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Asylum is reserved for individuals who have suffered persecution at the hands of their government, or a group the government cannot control. An applicant must demonstrate that they have been the victim of past persecution, or that they have a well-founded fear of future persecution, on account of their:
- political opinion, or
- membership in a particular social group.
To obtain asylum, you must be physically present in the United States. You may apply for asylum status regardless of how you arrived in the United States, or your current immigration status. Applications for asylum must be submitted within one year of last arrival in the United States, unless you can demonstrate:
- changed circumstances that materially affect your eligibility for asylum, or extraordinary circumstances relating to the delay in filing, and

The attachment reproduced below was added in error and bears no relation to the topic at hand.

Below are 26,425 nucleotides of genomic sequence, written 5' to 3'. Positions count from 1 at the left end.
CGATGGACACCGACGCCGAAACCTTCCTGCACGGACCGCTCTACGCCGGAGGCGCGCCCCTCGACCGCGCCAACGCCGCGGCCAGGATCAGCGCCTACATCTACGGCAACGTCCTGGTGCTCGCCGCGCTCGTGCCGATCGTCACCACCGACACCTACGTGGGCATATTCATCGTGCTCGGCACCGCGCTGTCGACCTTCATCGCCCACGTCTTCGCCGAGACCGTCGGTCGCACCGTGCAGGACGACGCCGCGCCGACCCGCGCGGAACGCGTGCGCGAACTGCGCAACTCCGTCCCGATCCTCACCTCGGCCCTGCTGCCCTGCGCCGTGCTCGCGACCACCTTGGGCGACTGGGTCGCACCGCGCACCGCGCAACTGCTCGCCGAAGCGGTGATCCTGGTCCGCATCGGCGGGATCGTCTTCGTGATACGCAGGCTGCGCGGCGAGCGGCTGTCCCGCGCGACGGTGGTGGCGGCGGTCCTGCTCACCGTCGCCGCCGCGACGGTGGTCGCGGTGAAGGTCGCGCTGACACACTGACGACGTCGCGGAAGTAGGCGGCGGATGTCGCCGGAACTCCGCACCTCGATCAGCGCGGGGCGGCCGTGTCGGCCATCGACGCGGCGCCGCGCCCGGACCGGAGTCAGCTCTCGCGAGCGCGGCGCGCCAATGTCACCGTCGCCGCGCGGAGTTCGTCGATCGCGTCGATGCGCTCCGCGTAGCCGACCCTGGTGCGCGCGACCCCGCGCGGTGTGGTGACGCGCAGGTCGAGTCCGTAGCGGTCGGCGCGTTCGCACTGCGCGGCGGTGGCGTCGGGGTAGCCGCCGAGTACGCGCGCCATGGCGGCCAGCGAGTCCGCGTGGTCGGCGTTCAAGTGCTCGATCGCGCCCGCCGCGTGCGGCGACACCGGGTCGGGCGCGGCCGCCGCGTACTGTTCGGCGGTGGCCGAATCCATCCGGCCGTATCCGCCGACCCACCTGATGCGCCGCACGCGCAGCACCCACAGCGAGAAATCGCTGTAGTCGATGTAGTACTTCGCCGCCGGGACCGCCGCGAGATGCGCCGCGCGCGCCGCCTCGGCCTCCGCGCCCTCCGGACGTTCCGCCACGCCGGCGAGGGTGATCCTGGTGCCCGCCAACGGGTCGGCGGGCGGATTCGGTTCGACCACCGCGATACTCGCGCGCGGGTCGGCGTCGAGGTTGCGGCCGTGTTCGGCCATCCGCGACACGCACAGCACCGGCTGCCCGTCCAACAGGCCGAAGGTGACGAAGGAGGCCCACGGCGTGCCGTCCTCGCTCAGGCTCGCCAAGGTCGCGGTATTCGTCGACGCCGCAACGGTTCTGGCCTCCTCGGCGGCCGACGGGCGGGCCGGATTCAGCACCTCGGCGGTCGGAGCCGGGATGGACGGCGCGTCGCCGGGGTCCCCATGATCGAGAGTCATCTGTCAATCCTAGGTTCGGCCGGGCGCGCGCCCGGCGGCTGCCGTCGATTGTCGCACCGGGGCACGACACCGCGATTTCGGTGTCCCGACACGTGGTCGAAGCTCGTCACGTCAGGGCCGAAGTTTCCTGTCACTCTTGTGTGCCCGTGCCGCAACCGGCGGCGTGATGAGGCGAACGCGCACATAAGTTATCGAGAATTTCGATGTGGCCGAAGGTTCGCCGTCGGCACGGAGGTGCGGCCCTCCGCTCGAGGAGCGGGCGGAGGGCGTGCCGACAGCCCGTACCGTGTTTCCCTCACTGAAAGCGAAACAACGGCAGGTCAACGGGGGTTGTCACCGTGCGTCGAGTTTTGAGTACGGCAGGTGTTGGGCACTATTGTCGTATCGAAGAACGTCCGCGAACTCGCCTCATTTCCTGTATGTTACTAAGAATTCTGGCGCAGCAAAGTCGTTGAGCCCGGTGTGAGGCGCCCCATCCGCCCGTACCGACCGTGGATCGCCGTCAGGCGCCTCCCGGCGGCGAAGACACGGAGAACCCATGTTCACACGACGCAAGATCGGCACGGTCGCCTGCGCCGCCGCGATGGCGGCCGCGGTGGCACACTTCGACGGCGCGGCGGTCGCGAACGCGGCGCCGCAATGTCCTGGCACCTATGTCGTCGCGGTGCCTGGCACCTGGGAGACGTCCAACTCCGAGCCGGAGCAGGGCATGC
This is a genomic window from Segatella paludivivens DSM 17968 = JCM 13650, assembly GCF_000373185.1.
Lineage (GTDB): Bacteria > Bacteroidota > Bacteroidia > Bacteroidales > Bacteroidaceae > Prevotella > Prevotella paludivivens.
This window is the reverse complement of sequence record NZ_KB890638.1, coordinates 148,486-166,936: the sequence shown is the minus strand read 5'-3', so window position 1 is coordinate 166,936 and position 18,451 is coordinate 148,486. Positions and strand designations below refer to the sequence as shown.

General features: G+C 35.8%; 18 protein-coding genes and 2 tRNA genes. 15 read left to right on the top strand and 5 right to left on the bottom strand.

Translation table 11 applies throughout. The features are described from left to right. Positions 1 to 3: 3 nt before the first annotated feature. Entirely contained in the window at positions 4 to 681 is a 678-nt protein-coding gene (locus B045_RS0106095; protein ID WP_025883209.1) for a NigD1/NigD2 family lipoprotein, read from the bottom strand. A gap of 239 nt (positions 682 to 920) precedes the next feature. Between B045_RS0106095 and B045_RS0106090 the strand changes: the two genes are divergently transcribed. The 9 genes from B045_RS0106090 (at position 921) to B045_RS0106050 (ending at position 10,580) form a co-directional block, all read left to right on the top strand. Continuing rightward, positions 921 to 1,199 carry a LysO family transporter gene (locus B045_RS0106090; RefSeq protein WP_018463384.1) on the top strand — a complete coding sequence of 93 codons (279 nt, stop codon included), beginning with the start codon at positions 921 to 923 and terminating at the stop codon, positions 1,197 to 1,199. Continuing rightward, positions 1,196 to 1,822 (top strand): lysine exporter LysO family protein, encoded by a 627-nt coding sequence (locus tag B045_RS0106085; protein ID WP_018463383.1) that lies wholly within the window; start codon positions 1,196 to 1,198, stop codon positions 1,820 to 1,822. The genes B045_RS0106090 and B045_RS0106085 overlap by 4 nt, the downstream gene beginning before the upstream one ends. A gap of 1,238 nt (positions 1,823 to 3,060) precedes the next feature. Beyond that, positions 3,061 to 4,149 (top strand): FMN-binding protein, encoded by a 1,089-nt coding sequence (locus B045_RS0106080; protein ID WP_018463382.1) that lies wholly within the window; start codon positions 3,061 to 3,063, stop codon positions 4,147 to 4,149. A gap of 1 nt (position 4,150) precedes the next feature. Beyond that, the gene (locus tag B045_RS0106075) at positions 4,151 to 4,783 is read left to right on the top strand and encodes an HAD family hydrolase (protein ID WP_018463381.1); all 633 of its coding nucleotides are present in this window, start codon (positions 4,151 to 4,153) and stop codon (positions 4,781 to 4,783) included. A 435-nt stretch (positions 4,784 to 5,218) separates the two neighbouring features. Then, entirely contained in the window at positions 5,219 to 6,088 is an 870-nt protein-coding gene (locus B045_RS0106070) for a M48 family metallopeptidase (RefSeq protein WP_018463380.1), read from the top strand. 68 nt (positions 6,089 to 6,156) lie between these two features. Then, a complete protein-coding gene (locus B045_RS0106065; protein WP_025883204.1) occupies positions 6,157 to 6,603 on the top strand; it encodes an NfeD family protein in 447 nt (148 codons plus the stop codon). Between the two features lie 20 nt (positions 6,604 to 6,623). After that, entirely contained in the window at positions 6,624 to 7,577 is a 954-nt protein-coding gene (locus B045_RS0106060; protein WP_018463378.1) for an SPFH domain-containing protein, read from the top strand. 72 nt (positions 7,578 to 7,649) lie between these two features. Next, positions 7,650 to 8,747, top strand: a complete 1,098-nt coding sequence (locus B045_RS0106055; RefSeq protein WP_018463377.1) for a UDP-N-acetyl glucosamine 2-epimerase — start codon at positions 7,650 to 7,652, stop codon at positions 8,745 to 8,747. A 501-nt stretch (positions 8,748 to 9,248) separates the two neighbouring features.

- you filed within a reasonable amount of time given those circumstances.
Asylum is requested on form I-589, Application for Asylum and for Withholding of Removal. There is no fee to apply for asylum. Applicants may include spouses and unmarried children under 21.
The T visa is reserved for victims of severe forms of human trafficking who have assisted law enforcement in an investigation or prosecution of human trafficking in the United States.
Under federal law, a “severe form of trafficking” is:
- Sex trafficking: when someone recruits, harbors, transports, provides, solicits, patronizes, or obtains a person for the purpose of a commercial sex act, where the commercial sex act is induced by force, fraud, or coercion, or the person being induced to perform such act is under 18 years of age; or
- Labor trafficking: when someone recruits, harbors, transports, provides, or obtains a person for labor or services through the use of force, fraud, or coercion for the purpose of involuntary servitude, peonage, debt bondage, or slavery.